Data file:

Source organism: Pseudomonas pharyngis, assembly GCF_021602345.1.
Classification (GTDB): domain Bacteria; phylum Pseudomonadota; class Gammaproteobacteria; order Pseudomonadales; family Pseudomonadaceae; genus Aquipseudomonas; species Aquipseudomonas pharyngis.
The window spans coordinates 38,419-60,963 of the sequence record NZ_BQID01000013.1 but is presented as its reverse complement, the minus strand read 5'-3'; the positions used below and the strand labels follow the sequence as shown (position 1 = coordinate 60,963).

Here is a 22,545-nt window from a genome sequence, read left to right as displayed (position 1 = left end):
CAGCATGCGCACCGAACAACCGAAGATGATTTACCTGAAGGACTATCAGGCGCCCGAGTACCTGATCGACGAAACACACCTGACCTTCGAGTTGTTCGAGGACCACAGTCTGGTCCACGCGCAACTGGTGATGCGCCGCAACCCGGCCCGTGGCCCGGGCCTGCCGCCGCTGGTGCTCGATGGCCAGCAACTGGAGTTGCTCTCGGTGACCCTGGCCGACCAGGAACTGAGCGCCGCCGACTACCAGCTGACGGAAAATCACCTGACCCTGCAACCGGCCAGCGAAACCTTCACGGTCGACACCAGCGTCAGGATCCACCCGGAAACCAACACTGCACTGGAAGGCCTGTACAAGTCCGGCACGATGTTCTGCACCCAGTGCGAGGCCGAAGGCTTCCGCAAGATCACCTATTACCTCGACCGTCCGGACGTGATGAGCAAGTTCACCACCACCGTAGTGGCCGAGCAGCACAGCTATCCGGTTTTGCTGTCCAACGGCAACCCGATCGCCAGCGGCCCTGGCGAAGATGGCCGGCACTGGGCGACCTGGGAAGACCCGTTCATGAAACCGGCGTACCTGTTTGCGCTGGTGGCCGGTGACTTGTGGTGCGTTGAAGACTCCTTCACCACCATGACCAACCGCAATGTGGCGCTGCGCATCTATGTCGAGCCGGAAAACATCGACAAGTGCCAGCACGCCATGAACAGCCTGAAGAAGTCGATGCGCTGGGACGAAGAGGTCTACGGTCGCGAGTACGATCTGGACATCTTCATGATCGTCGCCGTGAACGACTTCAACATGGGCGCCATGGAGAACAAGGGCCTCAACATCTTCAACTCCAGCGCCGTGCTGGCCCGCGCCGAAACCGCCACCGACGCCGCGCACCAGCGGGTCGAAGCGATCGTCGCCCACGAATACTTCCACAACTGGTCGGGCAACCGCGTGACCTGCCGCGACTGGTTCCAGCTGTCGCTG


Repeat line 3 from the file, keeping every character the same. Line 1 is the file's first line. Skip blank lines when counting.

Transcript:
The window spans coordinates 38,419-60,963 of the sequence record NZ_BQID01000013.1 but is presented as its reverse complement, the minus strand read 5'-3'; the positions used below and the strand labels follow the sequence as shown (position 1 = coordinate 60,963).